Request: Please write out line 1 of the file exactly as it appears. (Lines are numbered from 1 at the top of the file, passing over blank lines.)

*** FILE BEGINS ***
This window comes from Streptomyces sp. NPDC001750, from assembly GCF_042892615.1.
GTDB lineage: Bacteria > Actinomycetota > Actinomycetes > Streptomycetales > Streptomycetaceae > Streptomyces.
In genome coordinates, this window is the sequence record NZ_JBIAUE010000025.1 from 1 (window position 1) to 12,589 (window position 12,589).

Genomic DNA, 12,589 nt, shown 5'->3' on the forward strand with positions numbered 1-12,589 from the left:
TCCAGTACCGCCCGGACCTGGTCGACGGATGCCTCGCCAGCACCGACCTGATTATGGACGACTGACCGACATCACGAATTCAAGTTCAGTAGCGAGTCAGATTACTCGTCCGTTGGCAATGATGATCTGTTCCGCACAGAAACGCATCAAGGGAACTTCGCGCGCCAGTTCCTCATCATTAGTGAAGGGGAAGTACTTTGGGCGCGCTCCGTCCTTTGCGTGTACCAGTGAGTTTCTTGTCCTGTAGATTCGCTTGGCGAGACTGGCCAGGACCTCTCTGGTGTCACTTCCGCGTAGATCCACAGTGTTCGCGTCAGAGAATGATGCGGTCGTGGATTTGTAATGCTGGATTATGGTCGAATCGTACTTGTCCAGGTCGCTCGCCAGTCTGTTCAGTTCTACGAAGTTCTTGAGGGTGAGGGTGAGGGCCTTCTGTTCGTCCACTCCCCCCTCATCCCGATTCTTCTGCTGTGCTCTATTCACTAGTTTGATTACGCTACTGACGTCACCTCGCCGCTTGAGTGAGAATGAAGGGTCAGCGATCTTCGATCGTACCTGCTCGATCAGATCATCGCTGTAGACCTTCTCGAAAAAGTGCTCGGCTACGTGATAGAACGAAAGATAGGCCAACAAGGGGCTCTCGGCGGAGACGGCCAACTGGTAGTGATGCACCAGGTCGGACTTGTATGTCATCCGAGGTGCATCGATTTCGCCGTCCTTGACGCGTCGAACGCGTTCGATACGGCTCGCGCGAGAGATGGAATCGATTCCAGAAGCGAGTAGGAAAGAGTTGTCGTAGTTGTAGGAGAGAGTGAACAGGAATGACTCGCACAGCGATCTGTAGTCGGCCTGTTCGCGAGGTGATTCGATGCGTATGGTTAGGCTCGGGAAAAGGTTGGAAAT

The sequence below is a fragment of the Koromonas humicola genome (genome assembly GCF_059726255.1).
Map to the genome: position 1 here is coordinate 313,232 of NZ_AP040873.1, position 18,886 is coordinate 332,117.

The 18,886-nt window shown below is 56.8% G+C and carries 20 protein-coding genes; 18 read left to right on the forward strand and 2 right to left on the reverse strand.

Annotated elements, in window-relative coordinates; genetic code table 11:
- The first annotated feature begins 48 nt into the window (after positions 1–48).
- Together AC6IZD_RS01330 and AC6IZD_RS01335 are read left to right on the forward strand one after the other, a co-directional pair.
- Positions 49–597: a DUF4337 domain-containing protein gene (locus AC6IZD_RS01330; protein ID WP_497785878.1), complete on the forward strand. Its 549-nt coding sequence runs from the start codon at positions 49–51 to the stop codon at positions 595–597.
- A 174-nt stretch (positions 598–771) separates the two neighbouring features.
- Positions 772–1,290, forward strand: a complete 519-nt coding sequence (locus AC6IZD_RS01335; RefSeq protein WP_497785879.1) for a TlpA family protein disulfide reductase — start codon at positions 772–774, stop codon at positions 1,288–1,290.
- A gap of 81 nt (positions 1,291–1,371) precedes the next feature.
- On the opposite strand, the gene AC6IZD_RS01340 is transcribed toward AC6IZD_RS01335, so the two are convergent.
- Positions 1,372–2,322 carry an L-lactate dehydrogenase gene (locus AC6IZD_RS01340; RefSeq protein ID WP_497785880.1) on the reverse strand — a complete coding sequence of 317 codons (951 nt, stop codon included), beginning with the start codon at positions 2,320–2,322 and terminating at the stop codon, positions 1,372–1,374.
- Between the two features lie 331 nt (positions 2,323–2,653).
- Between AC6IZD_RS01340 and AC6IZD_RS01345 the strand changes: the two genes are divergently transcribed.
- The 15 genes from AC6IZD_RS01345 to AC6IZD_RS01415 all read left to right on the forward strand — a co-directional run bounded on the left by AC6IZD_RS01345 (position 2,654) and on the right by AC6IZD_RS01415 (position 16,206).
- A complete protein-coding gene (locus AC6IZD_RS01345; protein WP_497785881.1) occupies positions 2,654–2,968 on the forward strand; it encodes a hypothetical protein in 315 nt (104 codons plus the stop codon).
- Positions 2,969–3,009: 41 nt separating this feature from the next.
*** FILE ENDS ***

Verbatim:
This window comes from Streptomyces sp. NPDC001750, from assembly GCF_042892615.1.